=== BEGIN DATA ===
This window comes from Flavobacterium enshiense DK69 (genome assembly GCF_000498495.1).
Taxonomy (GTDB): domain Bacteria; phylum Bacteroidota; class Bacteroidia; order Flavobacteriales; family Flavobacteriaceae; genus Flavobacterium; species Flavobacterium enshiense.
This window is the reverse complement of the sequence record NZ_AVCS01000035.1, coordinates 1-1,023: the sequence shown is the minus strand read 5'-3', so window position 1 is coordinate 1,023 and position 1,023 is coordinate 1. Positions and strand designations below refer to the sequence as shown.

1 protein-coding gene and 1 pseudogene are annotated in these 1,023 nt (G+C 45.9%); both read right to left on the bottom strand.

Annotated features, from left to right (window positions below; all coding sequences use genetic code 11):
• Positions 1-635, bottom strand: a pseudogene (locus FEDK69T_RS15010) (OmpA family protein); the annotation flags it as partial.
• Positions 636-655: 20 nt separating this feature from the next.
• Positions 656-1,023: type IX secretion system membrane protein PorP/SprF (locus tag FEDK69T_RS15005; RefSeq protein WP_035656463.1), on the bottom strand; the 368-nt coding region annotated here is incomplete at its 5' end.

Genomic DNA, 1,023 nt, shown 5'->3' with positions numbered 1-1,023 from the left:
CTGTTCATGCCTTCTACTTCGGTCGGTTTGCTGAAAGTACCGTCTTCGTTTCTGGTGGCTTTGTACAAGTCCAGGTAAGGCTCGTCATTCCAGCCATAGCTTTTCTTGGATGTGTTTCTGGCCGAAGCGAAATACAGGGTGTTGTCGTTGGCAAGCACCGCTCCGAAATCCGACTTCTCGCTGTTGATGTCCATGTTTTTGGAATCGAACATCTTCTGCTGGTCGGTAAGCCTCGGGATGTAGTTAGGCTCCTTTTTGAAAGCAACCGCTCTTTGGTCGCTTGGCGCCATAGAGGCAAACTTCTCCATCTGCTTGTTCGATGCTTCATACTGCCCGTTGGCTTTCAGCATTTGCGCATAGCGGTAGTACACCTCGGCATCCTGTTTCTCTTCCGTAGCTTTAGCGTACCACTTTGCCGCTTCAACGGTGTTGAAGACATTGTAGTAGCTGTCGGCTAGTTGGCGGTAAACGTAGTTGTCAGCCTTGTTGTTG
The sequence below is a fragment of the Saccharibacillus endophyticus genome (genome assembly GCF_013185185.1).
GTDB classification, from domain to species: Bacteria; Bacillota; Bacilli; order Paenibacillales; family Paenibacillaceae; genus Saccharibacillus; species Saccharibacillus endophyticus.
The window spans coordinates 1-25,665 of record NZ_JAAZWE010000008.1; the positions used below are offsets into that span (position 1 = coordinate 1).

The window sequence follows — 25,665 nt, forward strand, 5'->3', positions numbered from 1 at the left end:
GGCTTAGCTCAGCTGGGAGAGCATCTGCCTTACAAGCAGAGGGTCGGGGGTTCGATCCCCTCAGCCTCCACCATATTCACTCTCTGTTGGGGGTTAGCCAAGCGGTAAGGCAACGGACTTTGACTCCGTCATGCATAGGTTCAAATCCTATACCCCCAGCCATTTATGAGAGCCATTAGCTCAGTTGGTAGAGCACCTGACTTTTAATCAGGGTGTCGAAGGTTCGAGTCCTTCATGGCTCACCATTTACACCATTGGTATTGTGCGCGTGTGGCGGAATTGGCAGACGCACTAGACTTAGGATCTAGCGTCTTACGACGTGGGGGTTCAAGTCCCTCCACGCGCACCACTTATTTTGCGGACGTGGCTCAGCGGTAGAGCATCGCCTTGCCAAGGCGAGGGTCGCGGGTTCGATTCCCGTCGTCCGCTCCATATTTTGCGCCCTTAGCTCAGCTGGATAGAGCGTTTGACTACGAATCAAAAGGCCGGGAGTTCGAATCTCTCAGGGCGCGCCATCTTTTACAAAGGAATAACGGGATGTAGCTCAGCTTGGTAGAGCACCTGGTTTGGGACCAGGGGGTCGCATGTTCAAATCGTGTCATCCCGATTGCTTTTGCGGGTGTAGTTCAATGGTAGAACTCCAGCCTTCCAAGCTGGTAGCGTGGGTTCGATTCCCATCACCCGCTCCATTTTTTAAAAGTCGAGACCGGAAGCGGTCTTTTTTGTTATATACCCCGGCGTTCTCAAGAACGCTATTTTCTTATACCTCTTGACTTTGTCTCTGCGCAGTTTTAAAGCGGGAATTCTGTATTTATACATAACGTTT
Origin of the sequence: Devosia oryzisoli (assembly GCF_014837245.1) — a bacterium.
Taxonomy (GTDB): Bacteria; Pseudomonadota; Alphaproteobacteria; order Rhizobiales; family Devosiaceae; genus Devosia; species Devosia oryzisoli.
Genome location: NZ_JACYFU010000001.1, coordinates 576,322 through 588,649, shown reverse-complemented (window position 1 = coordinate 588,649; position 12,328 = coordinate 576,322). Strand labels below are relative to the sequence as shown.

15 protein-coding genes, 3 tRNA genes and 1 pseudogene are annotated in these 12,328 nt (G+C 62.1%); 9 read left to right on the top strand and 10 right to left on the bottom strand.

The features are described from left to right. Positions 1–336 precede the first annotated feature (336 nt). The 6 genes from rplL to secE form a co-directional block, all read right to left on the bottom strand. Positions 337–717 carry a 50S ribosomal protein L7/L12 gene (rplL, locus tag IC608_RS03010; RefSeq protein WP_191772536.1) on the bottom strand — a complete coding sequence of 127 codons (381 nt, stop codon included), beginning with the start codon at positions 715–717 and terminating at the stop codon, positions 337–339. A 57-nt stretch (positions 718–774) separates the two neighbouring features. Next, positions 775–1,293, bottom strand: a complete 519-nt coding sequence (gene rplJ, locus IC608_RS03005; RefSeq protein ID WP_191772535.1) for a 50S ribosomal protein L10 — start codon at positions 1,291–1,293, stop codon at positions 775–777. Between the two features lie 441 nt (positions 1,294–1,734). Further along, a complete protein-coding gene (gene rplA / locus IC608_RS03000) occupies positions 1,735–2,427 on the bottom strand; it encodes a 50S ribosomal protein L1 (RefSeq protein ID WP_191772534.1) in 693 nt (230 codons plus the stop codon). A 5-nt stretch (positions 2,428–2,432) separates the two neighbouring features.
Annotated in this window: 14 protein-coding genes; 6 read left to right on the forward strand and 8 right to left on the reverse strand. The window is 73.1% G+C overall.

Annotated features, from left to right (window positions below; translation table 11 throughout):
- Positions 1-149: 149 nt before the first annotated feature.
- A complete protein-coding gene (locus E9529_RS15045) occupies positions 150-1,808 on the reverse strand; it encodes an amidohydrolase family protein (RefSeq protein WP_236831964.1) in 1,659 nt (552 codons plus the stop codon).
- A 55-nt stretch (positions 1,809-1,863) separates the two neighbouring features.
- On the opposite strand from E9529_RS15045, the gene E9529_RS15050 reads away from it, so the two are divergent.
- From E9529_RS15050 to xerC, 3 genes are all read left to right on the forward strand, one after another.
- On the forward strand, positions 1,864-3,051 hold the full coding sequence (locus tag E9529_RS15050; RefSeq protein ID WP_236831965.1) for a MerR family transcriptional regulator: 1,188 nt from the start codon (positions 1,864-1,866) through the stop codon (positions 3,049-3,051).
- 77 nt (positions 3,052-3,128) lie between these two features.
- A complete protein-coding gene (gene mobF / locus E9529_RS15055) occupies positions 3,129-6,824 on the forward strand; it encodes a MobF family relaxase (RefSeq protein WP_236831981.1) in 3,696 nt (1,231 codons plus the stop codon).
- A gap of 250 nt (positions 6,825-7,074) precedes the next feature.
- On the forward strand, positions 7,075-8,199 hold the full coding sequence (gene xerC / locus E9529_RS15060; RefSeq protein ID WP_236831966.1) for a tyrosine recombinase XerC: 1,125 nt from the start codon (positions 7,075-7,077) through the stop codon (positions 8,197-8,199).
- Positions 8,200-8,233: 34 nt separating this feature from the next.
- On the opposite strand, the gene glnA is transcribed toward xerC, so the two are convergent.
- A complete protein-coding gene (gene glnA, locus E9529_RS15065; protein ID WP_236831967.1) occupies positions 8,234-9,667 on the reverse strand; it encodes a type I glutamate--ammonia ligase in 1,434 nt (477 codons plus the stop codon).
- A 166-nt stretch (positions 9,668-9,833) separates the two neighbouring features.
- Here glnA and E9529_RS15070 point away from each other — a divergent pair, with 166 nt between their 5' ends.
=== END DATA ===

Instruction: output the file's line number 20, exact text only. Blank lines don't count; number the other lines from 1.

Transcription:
The features are described from left to right. Positions 1–336 precede the first annotated feature (336 nt). The 6 genes from rplL to secE form a co-directional block, all read right to left on the bottom strand. Positions 337–717 carry a 50S ribosomal protein L7/L12 gene (rplL, locus tag IC608_RS03010; RefSeq protein WP_191772536.1) on the bottom strand — a complete coding sequence of 127 codons (381 nt, stop codon included), beginning with the start codon at positions 715–717 and terminating at the stop codon, positions 337–339. A 57-nt stretch (positions 718–774) separates the two neighbouring features. Next, positions 775–1,293, bottom strand: a complete 519-nt coding sequence (gene rplJ, locus IC608_RS03005; RefSeq protein ID WP_191772535.1) for a 50S ribosomal protein L10 — start codon at positions 1,291–1,293, stop codon at positions 775–777. Between the two features lie 441 nt (positions 1,294–1,734). Further along, a complete protein-coding gene (gene rplA / locus IC608_RS03000) occupies positions 1,735–2,427 on the bottom strand; it encodes a 50S ribosomal protein L1 (RefSeq protein ID WP_191772534.1) in 693 nt (230 codons plus the stop codon). A 5-nt stretch (positions 2,428–2,432) separates the two neighbouring features.